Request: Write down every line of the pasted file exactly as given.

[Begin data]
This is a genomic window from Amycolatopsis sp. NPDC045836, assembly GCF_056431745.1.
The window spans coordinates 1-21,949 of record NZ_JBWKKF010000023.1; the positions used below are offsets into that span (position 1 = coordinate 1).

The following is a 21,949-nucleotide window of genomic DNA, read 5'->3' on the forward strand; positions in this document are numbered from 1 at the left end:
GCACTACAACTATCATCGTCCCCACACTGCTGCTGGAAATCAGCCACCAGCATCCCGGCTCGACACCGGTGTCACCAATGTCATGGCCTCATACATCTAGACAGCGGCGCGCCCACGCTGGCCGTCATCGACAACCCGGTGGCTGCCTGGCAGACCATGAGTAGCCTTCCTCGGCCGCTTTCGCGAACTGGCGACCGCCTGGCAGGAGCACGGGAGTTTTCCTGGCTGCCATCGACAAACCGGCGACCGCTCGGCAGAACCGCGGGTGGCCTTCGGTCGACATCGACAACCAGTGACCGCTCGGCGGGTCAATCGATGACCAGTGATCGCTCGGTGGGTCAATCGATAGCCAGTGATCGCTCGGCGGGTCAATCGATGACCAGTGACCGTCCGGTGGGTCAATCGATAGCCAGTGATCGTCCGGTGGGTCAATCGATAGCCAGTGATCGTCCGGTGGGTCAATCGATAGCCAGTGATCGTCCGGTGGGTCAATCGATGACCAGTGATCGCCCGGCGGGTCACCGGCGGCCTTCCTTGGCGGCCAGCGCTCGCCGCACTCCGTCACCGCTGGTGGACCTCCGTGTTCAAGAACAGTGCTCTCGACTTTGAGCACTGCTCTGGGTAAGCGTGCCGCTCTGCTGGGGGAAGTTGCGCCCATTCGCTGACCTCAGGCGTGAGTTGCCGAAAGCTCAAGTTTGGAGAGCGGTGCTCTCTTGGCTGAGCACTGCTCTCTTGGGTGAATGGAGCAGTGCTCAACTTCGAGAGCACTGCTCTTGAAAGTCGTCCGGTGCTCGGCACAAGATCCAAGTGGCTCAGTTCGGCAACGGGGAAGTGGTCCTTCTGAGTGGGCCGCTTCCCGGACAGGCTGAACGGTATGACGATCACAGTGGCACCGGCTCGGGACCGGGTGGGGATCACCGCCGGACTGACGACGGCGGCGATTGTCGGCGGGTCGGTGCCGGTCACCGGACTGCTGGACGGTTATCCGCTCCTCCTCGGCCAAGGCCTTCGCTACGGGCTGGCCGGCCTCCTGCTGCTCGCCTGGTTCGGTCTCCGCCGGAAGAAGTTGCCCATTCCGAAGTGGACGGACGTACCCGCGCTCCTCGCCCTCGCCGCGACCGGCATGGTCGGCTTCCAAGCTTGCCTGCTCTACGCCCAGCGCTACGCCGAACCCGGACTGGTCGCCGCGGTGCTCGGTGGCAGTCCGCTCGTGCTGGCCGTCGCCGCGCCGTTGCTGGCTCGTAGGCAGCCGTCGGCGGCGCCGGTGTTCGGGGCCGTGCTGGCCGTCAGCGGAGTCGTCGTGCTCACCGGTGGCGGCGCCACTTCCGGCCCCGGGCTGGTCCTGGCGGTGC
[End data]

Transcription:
This is a genomic window from Amycolatopsis sp. NPDC045836, assembly GCF_056431745.1.
The window spans coordinates 1-21,949 of record NZ_JBWKKF010000023.1; the positions used below are offsets into that span (position 1 = coordinate 1).

The following is a 21,949-nucleotide window of genomic DNA, read 5'->3' on the forward strand; positions in this document are numbered from 1 at the left end:
GCACTACAACTATCATCGTCCCCACACTGCTGCTGGAAATCAGCCACCAGCATCCCGGCTCGACACCGGTGTCACCAATGTCATGGCCTCATACATCTAGACAGCGGCGCGCCCACGCTGGCCGTCATCGACAACCCGGTGGCTGCCTGGCAGACCATGAGTAGCCTTCCTCGGCCGCTTTCGCGAACTGGCGACCGCCTGGCAGGAGCACGGGAGTTTTCCTGGCTGCCATCGACAAACCGGCGACCGCTCGGCAGAACCGCGGGTGGCCTTCGGTCGACATCGACAACCAGTGACCGCTCGGCGGGTCAATCGATGACCAGTGATCGCTCGGTGGGTCAATCGATAGCCAGTGATCGCTCGGCGGGTCAATCGATGACCAGTGACCGTCCGGTGGGTCAATCGATAGCCAGTGATCGTCCGGTGGGTCAATCGATAGCCAGTGATCGTCCGGTGGGTCAATCGATAGCCAGTGATCGTCCGGTGGGTCAATCGATGACCAGTGATCGCCCGGCGGGTCACCGGCGGCCTTCCTTGGCGGCCAGCGCTCGCCGCACTCCGTCACCGCTGGTGGACCTCCGTGTTCAAGAACAGTGCTCTCGACTTTGAGCACTGCTCTGGGTAAGCGTGCCGCTCTGCTGGGGGAAGTTGCGCCCATTCGCTGACCTCAGGCGTGAGTTGCCGAAAGCTCAAGTTTGGAGAGCGGTGCTCTCTTGGCTGAGCACTGCTCTCTTGGGTGAATGGAGCAGTGCTCAACTTCGAGAGCACTGCTCTTGAAAGTCGTCCGGTGCTCGGCACAAGATCCAAGTGGCTCAGTTCGGCAACGGGGAAGTGGTCCTTCTGAGTGGGCCGCTTCCCGGACAGGCTGAACGGTATGACGATCACAGTGGCACCGGCTCGGGACCGGGTGGGGATCACCGCCGGACTGACGACGGCGGCGATTGTCGGCGGGTCGGTGCCGGTCACCGGACTGCTGGACGGTTATCCGCTCCTCCTCGGCCAAGGCCTTCGCTACGGGCTGGCCGGCCTCCTGCTGCTCGCCTGGTTCGGTCTCCGCCGGAAGAAGTTGCCCATTCCGAAGTGGACGGACGTACCCGCGCTCCTCGCCCTCGCCGCGACCGGCATGGTCGGCTTCCAAGCTTGCCTGCTCTACGCCCAGCGCTACGCCGAACCCGGACTGGTCGCCGCGGTGCTCGGTGGCAGTCCGCTCGTGCTGGCCGTCGCCGCGCCGTTGCTGGCTCGTAGGCAGCCGTCGGCGGCGCCGGTGTTCGGGGCCGTGCTGGCCGTCAGCGGAGTCGTCGTGCTCACCGGTGGCGGCGCCACTTCCGGCCCCGGGCTGGTCCTGGCGGTGC